Conferences around the country have postponed the fall sports season in 2020, including the North Coast Athletic Conference. Thus, Allegheny will have no outside competition during the fall season. Although there is no intercollegiate competition this fall, teams will still practice and work out but are obligated to follow COVID-19 guidelines. As a result, coaches are put in a difficult position to find the most effective way to practice during the pandemic.
Since March, coaches have been checking up on their athletes and making sure they were training in the extended offseason. Even though the coaches checked in on the players, the players held themselves accountable. The softball team created a buddy system to make sure everyone was training and practicing.
“Our upperclassmen in particular split the group up into accountability groups,” Head Coach Beth Curtiss explained. “They all just tried to keep in touch with each other to make sure everyone was staying in shape, and being optimistic that everyone will be back this fall and work together.”
Curtiss also noticed the difference in morale for the players since returning to campus.
“I do feel like there is a lot more excitement,” Curtiss said. “They are happy to be back on campus. They are excited by the fact that we get to work out and get back to the game that we all really enjoy, appreciate and love.”
While the coaches and players are happy to reunite with each other, it will still be a long time before normal practices can occur. Kelly Barzak, head coach of the women’s volleyball team, explained the three phases of the athletics plan. Phases one and two will be two weeks long, while phase three will be in effect unless a spring season begins.
“In phase one, it will just be workouts,” Barzak said. “In phase two, we will start to do some practices. I believe that we still have to keep our social distance and we still have to keep our pods. I cannot intermingle our two groups of 10. For those first four weeks, there will be two groups of 10 that will not intermingle at all. Phase three is more of our regular practices.”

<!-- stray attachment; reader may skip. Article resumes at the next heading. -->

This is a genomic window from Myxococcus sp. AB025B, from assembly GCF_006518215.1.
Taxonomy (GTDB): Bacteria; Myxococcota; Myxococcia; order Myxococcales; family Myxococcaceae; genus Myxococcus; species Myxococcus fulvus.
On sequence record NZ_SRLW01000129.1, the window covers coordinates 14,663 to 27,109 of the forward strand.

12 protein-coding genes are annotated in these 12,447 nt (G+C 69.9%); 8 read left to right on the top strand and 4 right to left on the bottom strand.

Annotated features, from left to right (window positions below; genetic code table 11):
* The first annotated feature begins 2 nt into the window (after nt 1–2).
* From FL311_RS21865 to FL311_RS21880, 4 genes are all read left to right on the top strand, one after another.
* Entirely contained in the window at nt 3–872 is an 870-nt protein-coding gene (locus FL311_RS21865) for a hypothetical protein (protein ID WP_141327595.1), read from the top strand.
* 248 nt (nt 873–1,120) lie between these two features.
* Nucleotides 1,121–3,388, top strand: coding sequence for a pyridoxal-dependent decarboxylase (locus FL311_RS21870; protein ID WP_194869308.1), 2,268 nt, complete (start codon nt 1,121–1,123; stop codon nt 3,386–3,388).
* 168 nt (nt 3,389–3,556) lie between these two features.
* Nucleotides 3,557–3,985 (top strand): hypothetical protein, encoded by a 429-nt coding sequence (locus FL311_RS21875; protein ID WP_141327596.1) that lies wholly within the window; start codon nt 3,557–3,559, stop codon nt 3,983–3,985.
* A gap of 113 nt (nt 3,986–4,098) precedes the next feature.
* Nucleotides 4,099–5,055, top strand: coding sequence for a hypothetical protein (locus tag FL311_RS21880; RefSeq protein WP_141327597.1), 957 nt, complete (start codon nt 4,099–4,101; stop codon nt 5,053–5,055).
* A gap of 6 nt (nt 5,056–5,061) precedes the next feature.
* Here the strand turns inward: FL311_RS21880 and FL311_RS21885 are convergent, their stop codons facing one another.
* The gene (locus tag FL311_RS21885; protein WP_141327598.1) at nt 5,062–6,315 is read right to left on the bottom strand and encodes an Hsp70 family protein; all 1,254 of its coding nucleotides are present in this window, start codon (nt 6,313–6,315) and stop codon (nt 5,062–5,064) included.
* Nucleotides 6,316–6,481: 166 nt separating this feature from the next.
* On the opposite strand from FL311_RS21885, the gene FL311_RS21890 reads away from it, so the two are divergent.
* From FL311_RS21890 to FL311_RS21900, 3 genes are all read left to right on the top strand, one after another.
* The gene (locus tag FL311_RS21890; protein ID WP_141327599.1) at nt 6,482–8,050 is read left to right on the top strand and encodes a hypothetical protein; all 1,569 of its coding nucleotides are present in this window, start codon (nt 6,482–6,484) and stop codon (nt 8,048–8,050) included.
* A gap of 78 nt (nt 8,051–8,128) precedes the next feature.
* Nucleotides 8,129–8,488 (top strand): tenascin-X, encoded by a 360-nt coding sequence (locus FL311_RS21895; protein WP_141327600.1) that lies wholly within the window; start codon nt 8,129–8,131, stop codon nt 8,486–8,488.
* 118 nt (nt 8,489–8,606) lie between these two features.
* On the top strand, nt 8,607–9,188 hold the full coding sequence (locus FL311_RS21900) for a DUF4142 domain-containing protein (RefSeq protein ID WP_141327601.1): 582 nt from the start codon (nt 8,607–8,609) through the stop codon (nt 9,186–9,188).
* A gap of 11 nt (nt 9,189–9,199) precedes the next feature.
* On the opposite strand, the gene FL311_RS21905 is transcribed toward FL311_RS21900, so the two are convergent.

The three-phase plan is the current plan for all Allegheny teams. Teams can begin practice starting on Sept. 14. Teams will section their players off into pods, which splits the team into smaller groups so that there can be fewer in-person interactions. Teams had to take other precautions such as restricting which players can go into each pod because roommates cannot be in separate groups to lessen the spread of the virus. Teams also have to ensure that practices are socially distanced, coordinate class schedules and ensure everyone is wearing masks unless players’ heart rate is up. Additionally, the three-phase plan is subject to change as coaches must closely watchupdates to COVID-19 guidelines.
“Every single day something new changes, so we just have to be on the up-and-up on regulations coming from the NCAA, coming from the governor and coming from our own health agency at Allegheny,” Barzak said. “Every single day we are reevaluating how that is going to look.”
Barzak also mentioned other new NCAA rules for this year that have changed because of COVID-19. Instead of the traditional 15 practice days in the fall, teams will have 114 days worth of practices, competitions, mandatory meetings and mandatory workouts throughout the entire school year.
Many Allegheny coaches are planning on having around two days of workouts and three days of practices starting on Sept. 14. Ashley Hughes, head coach of the women’s lacrosse team acknowledged that because there was an extended hiatus as a team, the workout routine might be a little different.
“We have to start a little bit slower in terms of our conditioning and training,” Hughes said. “I’m not anticipating them being in as good of shape as they typically are.”
Although it might take teams a little longer to get back into midseason form, the coaches are excited that teams are training as a group again. Angelo Panzetta, head coach of the men’s soccer team, indicated that workouts and practices will provide crucial information to evaluate his team.
“I am so excited to see how the (first-years) compete with the current players and start to develop a depth chart,” Panzetta said.
Fall sports such as volleyball and soccer have a chance to be played in the spring. Although a spring season could happen for all sports, Allegheny’s coaches are erring on the side of caution. Panzetta describes what a potential spring season could entail.
“In my mind, I am thinking there is a legitimate probability that we can get three to four matches in,” Panzetta said. “As for us playing a full conference schedule in the spring, I know that would be very difficult at Division III schools because of facilities and personnel.”
There are few guarantees for athletics during the pandemic. Coaches and athletes are hoping that a spring season can happen, but that may not be decided until 2021. For now, Allegheny’s coaches are looking forward to reuniting with their respective teams and beginning to practice.